Yet Brasilia is usually taken to be an act of sheer hubris, a third world city based on the idea that everyone would own a car, its grid pattern and open spaces an example of humanist rationalism taken to an irrational extreme, with the elegance of the design compromised by the omnipresent traffic. Brasilians have long since reconfigured their blocks of flats to give them the bustling streets denied by the original plan. Brasilia never became the classless capital that the Communist Niemeyer hoped for, and shantytowns sprung up on the outskirts. The architect fled the building site after a military coup in 1964, but even today, he prefers to live in Rio.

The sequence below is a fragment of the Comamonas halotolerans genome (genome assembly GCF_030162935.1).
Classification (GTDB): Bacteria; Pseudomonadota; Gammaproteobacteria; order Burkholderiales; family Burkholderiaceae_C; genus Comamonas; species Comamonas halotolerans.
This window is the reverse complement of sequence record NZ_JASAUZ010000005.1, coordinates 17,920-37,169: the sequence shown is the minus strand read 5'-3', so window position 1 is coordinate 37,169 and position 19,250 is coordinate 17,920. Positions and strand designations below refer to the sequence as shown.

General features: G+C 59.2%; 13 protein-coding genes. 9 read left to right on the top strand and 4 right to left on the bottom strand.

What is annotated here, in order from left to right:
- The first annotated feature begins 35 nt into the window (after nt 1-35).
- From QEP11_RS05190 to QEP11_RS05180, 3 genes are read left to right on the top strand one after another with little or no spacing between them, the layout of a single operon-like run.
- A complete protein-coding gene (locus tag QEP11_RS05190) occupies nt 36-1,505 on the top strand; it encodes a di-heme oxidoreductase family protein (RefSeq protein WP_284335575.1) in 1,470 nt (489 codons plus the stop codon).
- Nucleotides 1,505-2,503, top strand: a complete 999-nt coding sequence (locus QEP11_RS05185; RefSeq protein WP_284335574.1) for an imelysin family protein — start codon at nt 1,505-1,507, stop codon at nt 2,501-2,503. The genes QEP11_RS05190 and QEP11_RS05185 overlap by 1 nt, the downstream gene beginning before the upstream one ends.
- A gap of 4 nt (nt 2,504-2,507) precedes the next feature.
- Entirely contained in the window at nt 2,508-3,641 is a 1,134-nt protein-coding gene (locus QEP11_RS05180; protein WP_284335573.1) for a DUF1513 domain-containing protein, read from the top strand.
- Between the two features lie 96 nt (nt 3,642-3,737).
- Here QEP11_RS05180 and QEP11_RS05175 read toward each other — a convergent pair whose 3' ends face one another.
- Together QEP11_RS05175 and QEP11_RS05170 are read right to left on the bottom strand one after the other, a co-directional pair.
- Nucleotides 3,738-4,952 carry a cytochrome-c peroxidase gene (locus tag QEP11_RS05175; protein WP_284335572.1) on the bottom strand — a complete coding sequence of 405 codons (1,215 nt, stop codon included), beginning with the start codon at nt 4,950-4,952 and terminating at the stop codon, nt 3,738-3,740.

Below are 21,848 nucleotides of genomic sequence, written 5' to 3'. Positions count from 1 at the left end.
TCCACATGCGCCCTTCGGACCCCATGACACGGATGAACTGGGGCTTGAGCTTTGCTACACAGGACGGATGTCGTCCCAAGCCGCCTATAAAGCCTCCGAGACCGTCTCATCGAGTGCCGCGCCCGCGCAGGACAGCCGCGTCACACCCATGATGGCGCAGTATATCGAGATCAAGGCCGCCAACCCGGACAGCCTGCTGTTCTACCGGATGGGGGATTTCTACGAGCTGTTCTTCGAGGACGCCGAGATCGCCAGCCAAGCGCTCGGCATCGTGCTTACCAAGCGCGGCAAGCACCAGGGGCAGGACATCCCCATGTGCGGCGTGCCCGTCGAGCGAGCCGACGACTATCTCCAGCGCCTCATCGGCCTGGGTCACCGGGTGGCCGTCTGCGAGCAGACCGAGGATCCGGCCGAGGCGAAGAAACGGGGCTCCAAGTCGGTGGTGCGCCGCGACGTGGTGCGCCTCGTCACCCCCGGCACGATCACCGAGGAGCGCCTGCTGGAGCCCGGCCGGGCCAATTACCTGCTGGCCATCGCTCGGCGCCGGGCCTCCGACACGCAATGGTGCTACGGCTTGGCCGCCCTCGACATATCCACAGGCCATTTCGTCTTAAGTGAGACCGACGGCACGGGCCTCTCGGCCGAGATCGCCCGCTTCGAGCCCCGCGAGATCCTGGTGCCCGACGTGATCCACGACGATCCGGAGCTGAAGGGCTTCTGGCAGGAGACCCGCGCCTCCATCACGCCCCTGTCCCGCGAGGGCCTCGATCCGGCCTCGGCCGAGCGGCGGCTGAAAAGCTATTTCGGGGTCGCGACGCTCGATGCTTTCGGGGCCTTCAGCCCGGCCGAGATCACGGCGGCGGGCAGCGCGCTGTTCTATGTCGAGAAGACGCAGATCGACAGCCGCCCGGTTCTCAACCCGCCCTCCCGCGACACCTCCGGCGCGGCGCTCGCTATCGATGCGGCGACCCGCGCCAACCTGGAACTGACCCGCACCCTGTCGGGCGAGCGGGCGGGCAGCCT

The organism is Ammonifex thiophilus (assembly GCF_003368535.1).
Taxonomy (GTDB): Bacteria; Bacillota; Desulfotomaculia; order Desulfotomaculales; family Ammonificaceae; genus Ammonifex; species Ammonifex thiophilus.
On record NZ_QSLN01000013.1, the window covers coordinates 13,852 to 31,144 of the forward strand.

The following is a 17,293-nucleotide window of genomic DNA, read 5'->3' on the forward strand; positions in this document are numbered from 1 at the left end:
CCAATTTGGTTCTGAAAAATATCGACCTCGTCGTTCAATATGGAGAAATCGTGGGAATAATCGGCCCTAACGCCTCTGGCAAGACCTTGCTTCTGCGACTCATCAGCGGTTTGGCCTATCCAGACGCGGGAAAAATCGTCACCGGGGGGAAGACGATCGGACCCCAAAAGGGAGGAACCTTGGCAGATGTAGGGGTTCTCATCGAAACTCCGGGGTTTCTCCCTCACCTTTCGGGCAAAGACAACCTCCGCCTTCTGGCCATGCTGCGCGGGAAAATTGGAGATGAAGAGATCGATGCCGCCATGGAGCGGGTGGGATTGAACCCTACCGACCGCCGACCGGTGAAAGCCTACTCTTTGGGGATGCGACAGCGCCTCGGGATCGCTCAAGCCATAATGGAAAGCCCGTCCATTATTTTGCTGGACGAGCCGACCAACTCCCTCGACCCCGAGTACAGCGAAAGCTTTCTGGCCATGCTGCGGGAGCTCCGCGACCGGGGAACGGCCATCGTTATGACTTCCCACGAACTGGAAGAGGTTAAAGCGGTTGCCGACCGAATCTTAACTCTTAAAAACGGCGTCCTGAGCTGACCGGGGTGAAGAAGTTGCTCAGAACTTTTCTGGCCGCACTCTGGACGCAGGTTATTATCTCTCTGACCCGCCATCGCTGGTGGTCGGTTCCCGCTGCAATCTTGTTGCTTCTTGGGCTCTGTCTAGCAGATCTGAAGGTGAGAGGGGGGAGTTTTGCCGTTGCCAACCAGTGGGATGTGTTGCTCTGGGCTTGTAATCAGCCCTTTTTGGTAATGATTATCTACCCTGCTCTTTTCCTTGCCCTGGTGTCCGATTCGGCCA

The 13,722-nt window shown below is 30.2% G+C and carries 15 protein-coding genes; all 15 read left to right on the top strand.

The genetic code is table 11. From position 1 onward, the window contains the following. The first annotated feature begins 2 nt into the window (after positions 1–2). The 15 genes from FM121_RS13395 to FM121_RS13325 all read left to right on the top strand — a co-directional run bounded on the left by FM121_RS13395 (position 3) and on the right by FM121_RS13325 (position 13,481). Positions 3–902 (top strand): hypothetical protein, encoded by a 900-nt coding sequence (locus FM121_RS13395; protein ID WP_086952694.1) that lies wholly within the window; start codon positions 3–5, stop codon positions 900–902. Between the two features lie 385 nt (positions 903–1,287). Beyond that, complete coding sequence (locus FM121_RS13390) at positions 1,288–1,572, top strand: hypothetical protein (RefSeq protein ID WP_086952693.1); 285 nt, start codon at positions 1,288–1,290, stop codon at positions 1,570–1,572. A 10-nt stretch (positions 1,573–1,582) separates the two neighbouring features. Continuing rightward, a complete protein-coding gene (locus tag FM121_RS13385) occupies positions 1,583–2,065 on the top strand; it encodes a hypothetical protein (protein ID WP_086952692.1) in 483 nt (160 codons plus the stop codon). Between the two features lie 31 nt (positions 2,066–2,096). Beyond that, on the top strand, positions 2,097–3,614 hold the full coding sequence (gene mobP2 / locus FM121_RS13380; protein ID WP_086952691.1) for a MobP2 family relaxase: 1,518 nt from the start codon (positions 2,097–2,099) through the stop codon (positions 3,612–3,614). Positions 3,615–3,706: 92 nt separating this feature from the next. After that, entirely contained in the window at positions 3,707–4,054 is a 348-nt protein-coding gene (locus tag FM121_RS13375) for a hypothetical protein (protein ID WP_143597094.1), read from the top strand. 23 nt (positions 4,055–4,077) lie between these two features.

It’s unlikely the eco-towns would ever have been as carefully designed as Harlow, let alone on the audacious scale of Brasilia. The argument of many environmentalist opponents that making existing cities more ecologically sound is more important than “zero-carbon” enclaves is pretty indisputable. The Chinese eco-city of Dongtan recently won an award for most impressive “greenwash”, as an unconvincing fig leaf on a huge, unsustainable industrialisation. Yet though some New Towns have succeeded, others have failed, and others become fascinating failures, we’re losing something important with the abandonment of the idea that we could produce something brilliant from scratch. A new place, free of the old city’s cathedrals to finance, power or superstition, should be viewed by humanists with enthusiasm, not with knee-jerk suspicion.